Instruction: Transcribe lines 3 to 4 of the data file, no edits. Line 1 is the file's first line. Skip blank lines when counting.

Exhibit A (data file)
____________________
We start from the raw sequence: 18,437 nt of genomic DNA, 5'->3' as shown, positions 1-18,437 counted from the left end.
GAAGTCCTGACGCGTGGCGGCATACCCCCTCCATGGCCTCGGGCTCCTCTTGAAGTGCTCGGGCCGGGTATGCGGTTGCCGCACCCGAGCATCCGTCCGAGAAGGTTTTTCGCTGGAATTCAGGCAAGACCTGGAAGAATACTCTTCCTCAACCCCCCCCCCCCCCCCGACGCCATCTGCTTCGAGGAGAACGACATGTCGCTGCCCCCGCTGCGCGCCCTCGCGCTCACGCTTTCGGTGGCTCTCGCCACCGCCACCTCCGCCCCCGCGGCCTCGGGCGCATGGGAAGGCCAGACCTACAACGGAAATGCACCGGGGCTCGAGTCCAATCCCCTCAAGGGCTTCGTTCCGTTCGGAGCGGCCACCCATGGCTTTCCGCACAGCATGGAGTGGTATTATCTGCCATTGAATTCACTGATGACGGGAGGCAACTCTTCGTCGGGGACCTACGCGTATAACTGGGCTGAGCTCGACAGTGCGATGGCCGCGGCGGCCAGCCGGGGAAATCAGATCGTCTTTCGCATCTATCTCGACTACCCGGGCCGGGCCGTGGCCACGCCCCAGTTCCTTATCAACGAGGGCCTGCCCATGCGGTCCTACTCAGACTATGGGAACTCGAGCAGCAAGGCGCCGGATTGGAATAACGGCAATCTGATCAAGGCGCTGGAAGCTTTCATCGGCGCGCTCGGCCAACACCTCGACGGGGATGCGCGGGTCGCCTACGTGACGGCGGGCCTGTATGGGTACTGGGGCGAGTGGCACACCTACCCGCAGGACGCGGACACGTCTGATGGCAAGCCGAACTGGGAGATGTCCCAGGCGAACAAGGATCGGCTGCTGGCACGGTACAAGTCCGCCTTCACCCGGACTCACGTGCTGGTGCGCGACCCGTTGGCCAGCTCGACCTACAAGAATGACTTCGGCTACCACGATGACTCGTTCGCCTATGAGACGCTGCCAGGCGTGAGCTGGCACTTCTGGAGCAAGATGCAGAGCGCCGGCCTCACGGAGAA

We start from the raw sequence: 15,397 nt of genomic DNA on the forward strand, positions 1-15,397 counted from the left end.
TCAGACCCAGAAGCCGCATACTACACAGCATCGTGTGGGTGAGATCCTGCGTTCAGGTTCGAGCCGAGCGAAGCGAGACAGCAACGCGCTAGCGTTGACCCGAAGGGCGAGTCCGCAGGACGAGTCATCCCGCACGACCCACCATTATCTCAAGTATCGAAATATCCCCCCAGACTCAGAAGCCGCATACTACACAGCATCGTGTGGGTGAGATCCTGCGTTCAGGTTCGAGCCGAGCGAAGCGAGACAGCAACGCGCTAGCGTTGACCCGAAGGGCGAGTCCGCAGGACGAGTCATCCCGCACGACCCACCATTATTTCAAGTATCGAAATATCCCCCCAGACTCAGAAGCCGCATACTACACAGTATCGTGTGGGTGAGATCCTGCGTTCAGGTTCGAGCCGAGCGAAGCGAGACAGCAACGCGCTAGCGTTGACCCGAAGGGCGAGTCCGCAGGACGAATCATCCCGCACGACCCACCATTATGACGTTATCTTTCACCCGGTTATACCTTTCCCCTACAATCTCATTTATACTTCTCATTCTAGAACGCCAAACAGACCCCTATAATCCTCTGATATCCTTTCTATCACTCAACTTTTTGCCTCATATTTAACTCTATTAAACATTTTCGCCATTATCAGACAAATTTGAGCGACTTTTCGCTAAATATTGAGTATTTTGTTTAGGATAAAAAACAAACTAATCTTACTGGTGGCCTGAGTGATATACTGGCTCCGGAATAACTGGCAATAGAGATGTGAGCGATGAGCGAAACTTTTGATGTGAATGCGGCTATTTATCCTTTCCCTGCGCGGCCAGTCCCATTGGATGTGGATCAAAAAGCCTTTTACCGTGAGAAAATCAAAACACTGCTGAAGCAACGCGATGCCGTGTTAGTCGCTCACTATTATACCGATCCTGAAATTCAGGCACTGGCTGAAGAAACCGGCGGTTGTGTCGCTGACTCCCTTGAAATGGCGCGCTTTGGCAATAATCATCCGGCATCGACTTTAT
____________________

We start from the raw sequence: 15,397 nt of genomic DNA on the forward strand, positions 1-15,397 counted from the left end.
TCAGACCCAGAAGCCGCATACTACACAGCATCGTGTGGGTGAGATCCTGCGTTCAGGTTCGAGCCGAGCGAAGCGAGACAGCAACGCGCTAGCGTTGACCCGAAGGGCGAGTCCGCAGGACGAGTCATCCCGCACGACCCACCATTATCTCAAGTATCGAAATATCCCCCCAGACTCAGAAGCCGCATACTACACAGCATCGTGTGGGTGAGATCCTGCGTTCAGGTTCGAGCCGAGCGAAGCGAGACAGCAACGCGCTAGCGTTGACCCGAAGGGCGAGTCCGCAGGACGAGTCATCCCGCACGACCCACCATTATTTCAAGTATCGAAATATCCCCCCAGACTCAGAAGCCGCATACTACACAGTATCGTGTGGGTGAGATCCTGCGTTCAGGTTCGAGCCGAGCGAAGCGAGACAGCAACGCGCTAGCGTTGACCCGAAGGGCGAGTCCGCAGGACGAATCATCCCGCACGACCCACCATTATGACGTTATCTTTCACCCGGTTATACCTTTCCCCTACAATCTCATTTATACTTCTCATTCTAGAACGCCAAACAGACCCCTATAATCCTCTGATATCCTTTCTATCACTCAACTTTTTGCCTCATATTTAACTCTATTAAACATTTTCGCCATTATCAGACAAATTTGAGCGACTTTTCGCTAAATATTGAGTATTTTGTTTAGGATAAAAAACAAACTAATCTTACTGGTGGCCTGAGTGATATACTGGCTCCGGAATAACTGGCAATAGAGATGTGAGCGATGAGCGAAACTTTTGATGTGAATGCGGCTATTTATCCTTTCCCTGCGCGGCCAGTCCCATTGGATGTGGATCAAAAAGCCTTTTACCGTGAGAAAATCAAAACACTGCTGAAGCAACGCGATGCCGTGTTAGTCGCTCACTATTATACCGATCCTGAAATTCAGGCACTGGCTGAAGAAACCGGCGGTTGTGTCGCTGACTCCCTTGAAATGGCGCGCTTTGGCAATAATCATCCGGCATCGACTTTAT